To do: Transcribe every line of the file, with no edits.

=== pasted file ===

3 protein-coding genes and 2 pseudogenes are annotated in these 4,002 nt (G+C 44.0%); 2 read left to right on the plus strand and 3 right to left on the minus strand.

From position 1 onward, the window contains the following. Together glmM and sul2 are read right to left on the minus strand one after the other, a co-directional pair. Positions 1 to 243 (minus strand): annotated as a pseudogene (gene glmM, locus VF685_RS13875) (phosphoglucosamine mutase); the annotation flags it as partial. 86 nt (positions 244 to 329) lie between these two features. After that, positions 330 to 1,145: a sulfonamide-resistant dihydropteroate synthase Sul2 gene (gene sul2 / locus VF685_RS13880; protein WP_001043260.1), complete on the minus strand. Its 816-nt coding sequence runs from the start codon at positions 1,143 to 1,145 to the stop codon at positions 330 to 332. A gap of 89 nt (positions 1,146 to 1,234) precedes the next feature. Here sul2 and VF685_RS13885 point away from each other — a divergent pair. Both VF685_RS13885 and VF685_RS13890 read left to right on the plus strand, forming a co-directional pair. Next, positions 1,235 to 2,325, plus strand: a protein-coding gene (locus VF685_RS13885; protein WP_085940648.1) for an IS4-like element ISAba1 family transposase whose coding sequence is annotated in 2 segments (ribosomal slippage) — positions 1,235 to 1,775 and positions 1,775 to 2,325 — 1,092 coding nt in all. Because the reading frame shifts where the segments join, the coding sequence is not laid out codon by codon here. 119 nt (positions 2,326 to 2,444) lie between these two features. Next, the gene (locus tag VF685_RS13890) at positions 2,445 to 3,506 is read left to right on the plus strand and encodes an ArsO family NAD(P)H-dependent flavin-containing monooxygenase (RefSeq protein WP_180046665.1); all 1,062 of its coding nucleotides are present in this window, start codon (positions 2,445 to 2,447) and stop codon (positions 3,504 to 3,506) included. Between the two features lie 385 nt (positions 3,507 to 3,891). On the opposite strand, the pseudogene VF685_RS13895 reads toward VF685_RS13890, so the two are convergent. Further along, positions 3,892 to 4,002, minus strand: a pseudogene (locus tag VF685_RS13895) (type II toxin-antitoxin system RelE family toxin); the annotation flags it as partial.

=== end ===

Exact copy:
3 protein-coding genes and 2 pseudogenes are annotated in these 4,002 nt (G+C 44.0%); 2 read left to right on the plus strand and 3 right to left on the minus strand.

From position 1 onward, the window contains the following. Together glmM and sul2 are read right to left on the minus strand one after the other, a co-directional pair. Positions 1 to 243 (minus strand): annotated as a pseudogene (gene glmM, locus VF685_RS13875) (phosphoglucosamine mutase); the annotation flags it as partial. 86 nt (positions 244 to 329) lie between these two features. After that, positions 330 to 1,145: a sulfonamide-resistant dihydropteroate synthase Sul2 gene (gene sul2 / locus VF685_RS13880; protein WP_001043260.1), complete on the minus strand. Its 816-nt coding sequence runs from the start codon at positions 1,143 to 1,145 to the stop codon at positions 330 to 332. A gap of 89 nt (positions 1,146 to 1,234) precedes the next feature. Here sul2 and VF685_RS13885 point away from each other — a divergent pair. Both VF685_RS13885 and VF685_RS13890 read left to right on the plus strand, forming a co-directional pair. Next, positions 1,235 to 2,325, plus strand: a protein-coding gene (locus VF685_RS13885; protein WP_085940648.1) for an IS4-like element ISAba1 family transposase whose coding sequence is annotated in 2 segments (ribosomal slippage) — positions 1,235 to 1,775 and positions 1,775 to 2,325 — 1,092 coding nt in all. Because the reading frame shifts where the segments join, the coding sequence is not laid out codon by codon here. 119 nt (positions 2,326 to 2,444) lie between these two features. Next, the gene (locus tag VF685_RS13890) at positions 2,445 to 3,506 is read left to right on the plus strand and encodes an ArsO family NAD(P)H-dependent flavin-containing monooxygenase (RefSeq protein WP_180046665.1); all 1,062 of its coding nucleotides are present in this window, start codon (positions 2,445 to 2,447) and stop codon (positions 3,504 to 3,506) included. Between the two features lie 385 nt (positions 3,507 to 3,891). On the opposite strand, the pseudogene VF685_RS13895 reads toward VF685_RS13890, so the two are convergent. Further along, positions 3,892 to 4,002, minus strand: a pseudogene (locus tag VF685_RS13895) (type II toxin-antitoxin system RelE family toxin); the annotation flags it as partial.